The Massey Building consists of two adjoining masonry structures erected between 1885 and 1904 in Winnipeg's Exchange District, a national historic site of Canada. The City of Winnipeg designation applies to the building on its footprint and the following interior elements: pressed tin ceilings, oak staircase and balustrade, oak panelling and wainscotting, exposed beams and any other original exposed woodwork.
The handsome Massey Building is an excellent example of Italianate commercial architecture, a dignified design by George Browne that befitted the structure's role as regional headquarters of the Massey Manufacturing Co. This Ontario-based farm implement firm was an early entrant to the developing prairie market and, with its 1891 merger with A. Harris, Son & Co., became one of Canada's largest and most important producers of farm machinery. Its solidly constructed Winnipeg building, strategically situated across from the city's public market and near its grain exchange and other agriculturally related enterprises, was more than doubled in floor space by a 1904 warehouse addition of complementary yet simpler design by S.F. Peters. The complex housed the Massey-Harris Co.'s equipment assembly and marketing activities until the 1940s, then was later converted to office and educational uses. The 1885 building still retains much of its interior finishes and is the most intact of the pre-1900 structures that remain from Winnipeg's original Market Square commercial centre.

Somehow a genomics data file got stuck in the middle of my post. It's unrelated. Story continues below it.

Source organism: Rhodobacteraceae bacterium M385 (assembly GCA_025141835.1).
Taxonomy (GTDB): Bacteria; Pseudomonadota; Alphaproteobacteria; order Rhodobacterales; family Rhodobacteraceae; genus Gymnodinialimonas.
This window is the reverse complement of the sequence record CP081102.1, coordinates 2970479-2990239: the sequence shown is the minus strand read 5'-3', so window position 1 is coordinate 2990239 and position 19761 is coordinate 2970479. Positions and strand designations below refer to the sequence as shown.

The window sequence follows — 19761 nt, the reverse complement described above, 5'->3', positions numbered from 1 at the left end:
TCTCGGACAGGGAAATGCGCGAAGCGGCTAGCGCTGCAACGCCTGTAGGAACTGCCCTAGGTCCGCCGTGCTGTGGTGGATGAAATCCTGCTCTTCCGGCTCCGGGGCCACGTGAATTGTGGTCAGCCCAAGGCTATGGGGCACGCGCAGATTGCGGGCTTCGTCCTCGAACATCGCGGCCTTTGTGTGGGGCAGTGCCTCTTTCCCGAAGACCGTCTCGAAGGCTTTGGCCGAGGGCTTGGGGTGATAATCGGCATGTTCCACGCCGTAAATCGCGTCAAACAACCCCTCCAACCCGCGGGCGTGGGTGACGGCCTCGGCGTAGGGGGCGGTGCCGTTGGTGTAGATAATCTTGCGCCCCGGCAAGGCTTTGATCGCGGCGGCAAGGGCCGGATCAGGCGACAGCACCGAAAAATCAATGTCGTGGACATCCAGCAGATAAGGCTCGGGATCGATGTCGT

Source: City of Winnipeg
- Key elements that define the Massey Building's historic Market Square site include:
- - its location flush to the sidewalks and rear lane at the southeast corner of Princess Street and William Avenue, with period warehouses and commercial structures nearby, especially to the south along Princess Street
- Key elements that define the two buildings' solid construction, complementary exterior designs and warehouse function include:
- - their basic rectangular massing, heavy wood post-and-beam construction, solid brick bearing walls, stone foundations and flat rooflines with parapets
- - the symmetrical placement of their openings within bays divided by brick pilasters
- - their similar materials and details, including light-coloured brick finishes on all elevations, rusticated stone bases, smooth stone sills, upper-level corbelled and geometric brickwork, rear loading dock wood rails, etc.
- Key elements that define the exterior character and Italianate style of the 1885 building include:
- - its three-storey height and asymmetry of its two-bay north facade
- - the rhythmic arrangement of openings from the basement to the top floor on the north and west sides, including tall segmental-arched and wide round-arched openings with elaborate keystones on the main floor and single rectangular windows vertically aligned above, segmental-arched on the second floor and flat-headed on the third, also with stone keystones
- - details such as the primary facades' banded and channelled brickwork, brick stringcourses, hood-moulding, sawtoothed ornamentation and raised pilaster caps, etc.
- - the rear elevation with its modest stringcourses, a few openings beneath segmental-arched heads, etc.
- Key elements that define the straightforward exterior character of the 1904 addition include:
- - its four-storey height and minimal detailing and symmetrical front, including a central entrance with double wood and glass doors, large main-floor windows and paired segmental-arched openings on the upper levels
- - the well-lit east and rear elevations, the former with paired flat-headed windows on the second to fourth floors, the latter with single and paired segmental-arched openings between brick pilasters
- Key elements that define the complex's interior heritage character include:
- - the fine materials and finishes, such as the 1885 building's surviving V-joint board panelling, stained and varnished woodwork, oak staircase, pressed tin ceilings, etc.
- Source: City of Winnipeg